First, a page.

"It is in this regard that Protagoras speaks most wisely when he says: 'In respect to the gods, I am unable to know either that they are or that they are not.' You know, dear Aspasia, that I have for long given up looking for knowledge outside the mind. It is only in the things proper to the mind and in the operations of the mind that the idea of knowledge and the idea of certainty have meaning."

Aspasia, trying not to laugh, said, "You mischievous Socrates! As is your habit, you have not given me a clear answer to my question. Like a miser you keep your wisdom to yourself and refuse to teach me."

"My dear Aspasia, it is you who have been teaching me on this occasion as on every other occasion. To fend off the charge of being a miser, however, I will give you a bit of advice. If you ask me what you are to make of the stories told of the gods by poets and priests, I will say, enjoy them as fables and judge them good or bad on their merit as fables. You will then have done honour to the poets and to your intelligence. If anyone asks you whether those stories are true or not true, answer him with the wise words of Protagoras, or better still, answer him with the wise words of Aspasia when she said that some of those tales are beautiful but many are opposed to the beauty and the goodness a pure soul aspires to."

Then I was delightfully amazed when Aspasia, after seeming for a while lost in thought, spoke in a wonderful manner as if inspired, as if to confirm my naming her goddess. Indeed the words she spoke were not of this world. These were her words:

"Truly, in vain do the wise seek to prove the existence of God or the non-existence of God.

"Those who try to find in the investigation of nature evidence of an intelligence governing the world are wrong in demanding too much and expecting too little of science. Science cannot explain anything but science can and eventually will give account of much that at present we find baffling.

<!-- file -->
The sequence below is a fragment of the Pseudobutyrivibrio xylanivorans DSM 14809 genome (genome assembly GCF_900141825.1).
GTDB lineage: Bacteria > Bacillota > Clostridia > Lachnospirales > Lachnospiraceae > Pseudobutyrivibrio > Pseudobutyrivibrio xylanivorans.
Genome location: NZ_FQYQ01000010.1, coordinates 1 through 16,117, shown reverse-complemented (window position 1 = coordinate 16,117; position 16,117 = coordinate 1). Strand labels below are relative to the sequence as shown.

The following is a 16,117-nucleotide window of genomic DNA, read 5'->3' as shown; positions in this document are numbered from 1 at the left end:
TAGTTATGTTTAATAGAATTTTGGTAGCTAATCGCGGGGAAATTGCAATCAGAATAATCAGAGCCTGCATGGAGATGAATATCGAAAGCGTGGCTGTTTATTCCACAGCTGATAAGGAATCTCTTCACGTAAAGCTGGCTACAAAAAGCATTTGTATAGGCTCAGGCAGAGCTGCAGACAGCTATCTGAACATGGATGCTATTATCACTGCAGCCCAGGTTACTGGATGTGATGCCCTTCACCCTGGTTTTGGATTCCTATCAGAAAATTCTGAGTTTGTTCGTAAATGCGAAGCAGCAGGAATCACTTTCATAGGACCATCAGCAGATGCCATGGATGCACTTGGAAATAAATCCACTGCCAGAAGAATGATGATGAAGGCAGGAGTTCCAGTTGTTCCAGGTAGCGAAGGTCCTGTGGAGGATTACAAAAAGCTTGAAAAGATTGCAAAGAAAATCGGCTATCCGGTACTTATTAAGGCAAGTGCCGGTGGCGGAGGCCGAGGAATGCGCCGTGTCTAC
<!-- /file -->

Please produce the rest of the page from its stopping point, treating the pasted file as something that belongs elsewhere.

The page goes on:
"It would be nothing remarkable if the investigation of nature could give a satisfactory account of the ultimate origins of life, a description of the step-by-step process by which the supposedly lifeless original stuff of nature develops into a living organism. That possibility may not even be far off in time. Would they then have 'explained' life? I think much muddled thinking is due to our failure to distinguish between giving an account or description and giving an explanation. The reality of life will remain a mystery even after we have given a full description of how it has come about, just as the delight in the fragrance of a rose will remain a mystery even after we have given a full account of all that goes on in the body, which sometime will be named chemical and neural processes.

"If we are concerned to affirm the reality and the value of things spiritual, we go about it in the wrong way both when we try to enlist science and when we try to confute science. Science has its domain which knows nothing of value. Value is in the dream world we create for ourselves."

As I write these words, a sneaking doubt invades my mind. Were these actually the words I heard from Aspasia or has some god inspired them in me as I was writing? Perhaps to sweep away the atrocious things told in Holy Books?

I now have to go to sleep.

          [From Socrates’ Prison Journal, pp.113-118.]

D. R. Khashaba